8 Nov 2016

Murder-accused changed story in police interview, court told

7:12 am on 8 November 2016

A man accused of murder told police he had nothing to do with the fatal stabbing of his neighbour but a day later told a detective he had killed the man in self-defence, after being cornered at the end of their dead-end street, a court has been told

Dustin La Mont at the High Court, 25 October 2016.

Dustin La Mont Photo: RNZ / Claire Eastham-Farrelly

Dustin La Mont denies murdering Nathan Pukeroa and seriously injuring Mr Pukeroa's friend, Devaray Cole-Kuvarji in December last year.

Police interviews with the 26-year-old have been played at the High Court in Auckland.

Mr La Mont said there were loud parties next door, people wearing gang patches and on one occasion spotting a stolen motorbike, but he denied any involvement in the stabbing.

He told Detective Kennedy that he suffered from anxiety and depression and that he had an episode on the night of Mr Pukeroa's death.

Nathan Pukeroa

Nathan Pukeroa. Photo: NZ Police

He said that night he had eaten dinner at home with his girlfriend, her sister and his flatmate.

They watched episodes from the zombie drama series The Walking Dead as a loud party raged next door.

Mr La Mont said later that night, as he and his girlfriend were preparing to go to bed, they discussed going out to dinner or a concert to celebrate their upcoming anniversary.

It was at that point that his anxiety and depression kicked in. He took a long shower before heading out to the garage in the back yard.

"As far as the neighbours went, I wasn't paying much attention to them anymore because it was just a party ... It was almost like them having fun and I'm not, I don't know," Mr La Mont said.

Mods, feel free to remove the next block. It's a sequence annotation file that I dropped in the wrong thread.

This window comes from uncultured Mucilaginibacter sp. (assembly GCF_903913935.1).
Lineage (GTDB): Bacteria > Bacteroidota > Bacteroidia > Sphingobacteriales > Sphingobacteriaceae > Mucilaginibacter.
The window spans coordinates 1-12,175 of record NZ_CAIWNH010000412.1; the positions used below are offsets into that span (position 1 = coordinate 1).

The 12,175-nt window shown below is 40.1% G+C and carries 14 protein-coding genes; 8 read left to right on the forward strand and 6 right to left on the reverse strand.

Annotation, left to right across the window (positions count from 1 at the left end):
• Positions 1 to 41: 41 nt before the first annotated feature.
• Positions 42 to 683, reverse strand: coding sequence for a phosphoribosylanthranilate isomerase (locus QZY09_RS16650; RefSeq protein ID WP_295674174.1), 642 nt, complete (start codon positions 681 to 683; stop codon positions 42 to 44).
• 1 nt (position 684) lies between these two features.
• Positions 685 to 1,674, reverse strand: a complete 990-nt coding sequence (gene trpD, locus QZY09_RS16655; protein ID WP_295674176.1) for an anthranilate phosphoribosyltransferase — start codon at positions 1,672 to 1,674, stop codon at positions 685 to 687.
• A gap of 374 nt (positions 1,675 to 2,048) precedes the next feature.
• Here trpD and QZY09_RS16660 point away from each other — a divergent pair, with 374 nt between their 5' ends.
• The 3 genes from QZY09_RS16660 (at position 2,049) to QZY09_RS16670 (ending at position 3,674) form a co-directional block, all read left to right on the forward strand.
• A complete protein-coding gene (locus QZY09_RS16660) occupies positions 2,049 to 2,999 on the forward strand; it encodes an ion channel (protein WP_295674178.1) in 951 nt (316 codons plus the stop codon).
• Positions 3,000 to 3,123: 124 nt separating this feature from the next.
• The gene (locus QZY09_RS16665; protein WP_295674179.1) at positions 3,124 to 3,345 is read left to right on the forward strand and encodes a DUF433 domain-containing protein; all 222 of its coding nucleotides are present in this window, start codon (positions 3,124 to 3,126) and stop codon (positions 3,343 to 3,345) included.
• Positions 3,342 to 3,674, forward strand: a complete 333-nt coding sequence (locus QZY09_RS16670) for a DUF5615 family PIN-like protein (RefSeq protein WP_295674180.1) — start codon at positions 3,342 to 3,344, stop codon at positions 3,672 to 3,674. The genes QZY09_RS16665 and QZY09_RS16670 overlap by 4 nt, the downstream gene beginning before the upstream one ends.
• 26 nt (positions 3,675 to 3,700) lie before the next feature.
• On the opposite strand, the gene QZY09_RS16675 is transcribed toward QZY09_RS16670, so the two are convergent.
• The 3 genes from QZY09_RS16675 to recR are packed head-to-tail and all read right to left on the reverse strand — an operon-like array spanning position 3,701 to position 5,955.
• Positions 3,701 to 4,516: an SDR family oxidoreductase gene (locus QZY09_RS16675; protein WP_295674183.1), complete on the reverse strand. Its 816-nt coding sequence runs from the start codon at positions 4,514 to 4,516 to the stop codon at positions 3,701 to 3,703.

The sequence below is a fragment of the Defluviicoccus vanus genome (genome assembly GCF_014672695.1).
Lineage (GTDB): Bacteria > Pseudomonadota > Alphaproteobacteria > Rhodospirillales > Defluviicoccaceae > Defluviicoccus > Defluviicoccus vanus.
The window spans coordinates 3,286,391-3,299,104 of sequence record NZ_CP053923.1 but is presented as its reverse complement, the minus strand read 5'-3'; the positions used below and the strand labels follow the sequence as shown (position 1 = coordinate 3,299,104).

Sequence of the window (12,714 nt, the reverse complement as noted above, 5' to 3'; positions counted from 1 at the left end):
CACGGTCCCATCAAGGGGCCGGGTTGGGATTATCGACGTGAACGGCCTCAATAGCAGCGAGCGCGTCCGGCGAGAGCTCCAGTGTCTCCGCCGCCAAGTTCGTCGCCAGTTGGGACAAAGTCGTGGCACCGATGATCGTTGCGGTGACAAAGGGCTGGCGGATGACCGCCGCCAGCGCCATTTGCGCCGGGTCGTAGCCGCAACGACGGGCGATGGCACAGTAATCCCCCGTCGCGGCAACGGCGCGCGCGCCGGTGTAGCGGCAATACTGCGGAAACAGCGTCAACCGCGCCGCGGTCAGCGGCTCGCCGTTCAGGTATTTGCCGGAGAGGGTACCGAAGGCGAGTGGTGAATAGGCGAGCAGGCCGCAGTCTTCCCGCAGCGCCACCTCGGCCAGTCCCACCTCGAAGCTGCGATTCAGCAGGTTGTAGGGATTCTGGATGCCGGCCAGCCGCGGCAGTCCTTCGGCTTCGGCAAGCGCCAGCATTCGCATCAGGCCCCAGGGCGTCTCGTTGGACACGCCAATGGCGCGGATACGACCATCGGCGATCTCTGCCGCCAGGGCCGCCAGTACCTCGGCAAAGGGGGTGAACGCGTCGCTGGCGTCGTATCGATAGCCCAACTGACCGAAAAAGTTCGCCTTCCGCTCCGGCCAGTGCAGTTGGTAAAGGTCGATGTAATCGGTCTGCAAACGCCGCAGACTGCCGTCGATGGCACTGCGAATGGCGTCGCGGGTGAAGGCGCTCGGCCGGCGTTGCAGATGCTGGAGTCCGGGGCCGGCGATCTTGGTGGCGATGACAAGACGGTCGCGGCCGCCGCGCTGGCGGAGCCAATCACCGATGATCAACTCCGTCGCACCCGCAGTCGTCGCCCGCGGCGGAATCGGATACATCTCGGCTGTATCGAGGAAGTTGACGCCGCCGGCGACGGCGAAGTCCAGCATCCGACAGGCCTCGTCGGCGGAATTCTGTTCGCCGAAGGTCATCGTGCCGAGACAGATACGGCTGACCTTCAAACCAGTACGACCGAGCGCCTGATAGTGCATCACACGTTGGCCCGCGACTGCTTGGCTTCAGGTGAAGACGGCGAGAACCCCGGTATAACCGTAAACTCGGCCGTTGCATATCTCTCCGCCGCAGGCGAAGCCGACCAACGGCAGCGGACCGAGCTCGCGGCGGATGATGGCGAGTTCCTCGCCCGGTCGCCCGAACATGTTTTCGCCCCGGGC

"Like, why are these people who have probably done nothing good for anyone else, they're in gangs or they're doing whatever the dumb shit they do.

"How can they be so happy? I just didn't want to think about it, I guess."

He said inside the garage he self-harmed by cutting himself with a knife.

It is at about this time the Crown said Mr Pukeroa was stabbed in the street but Mr La Mont continued to deny any involvement.

He said he did go out into the street but that was only to investigate an alarm. It turned out to be an elderly neighbour's smoke alarm and he checked on her to make sure she was okay.

Mr La Mont said he then went back inside the house and cleaned his feet.

Mr Kennedy also asked him about a knife that Mr La Mont had earlier shown police.

Mr La Mont responded: "[It's] certainly not something I'd carry for self-defence. That's not a valid reason ... I wouldn't use it for self defence anyway, it's a clumsy knife. It's got a basic utility blade but it's not a fighting knife or anything like that."

However, Mr Kennedy revealed to Mr La Mont that he knew he had shaved his beard off on the night of the killing.

"Somebody has injured two people, one of which has died and the person I suspect who may have been involved in that has not only gone and self-harmed in that shed but also, according to you, later on, gone and shaved their beard off"

Mr La Mont continued to deny any involvement, but the following day he admitted he had stabbed both men.

He said the party next door was getting more rowdy and he decided to walk past the neighbour's house and take a look but he was spotted by two men who followed him and cornered him at the end of the cul-de-sac.

The men shoved him and asked him what was in his pockets and if he worked for the police.

"I tried to take a step back and I warned them I had a knife in my pocket and I would use it if I have to. They continued to advance towards me. One of them swung a punch at me and either I ducked it or stepped out of the way, I don't know. It never collected."

He said he recalled pulling the knife out of his pocket and opening the blade.

"I barely remember anything, it's like I was blind. I don't have any visual recollection of what actually happened. It's just the sound of shoes on the asphalt and then a hand grabbing my forearm and then the light shining in my eyes as I ran away."

Mr La Mont said he was on auto-pilot, and at one point he and Mr Kennedy stood up to re-enact the scene.

Mr Kennedy said Mr La Mont took detectives to Mount Albert where he had thrown the blade of the knife. He then took them to a skip bin outside the cafe where he worked in Mt Albert.

Inside separate rubbish bags, police found the other parts of the knife.

The trial continues.

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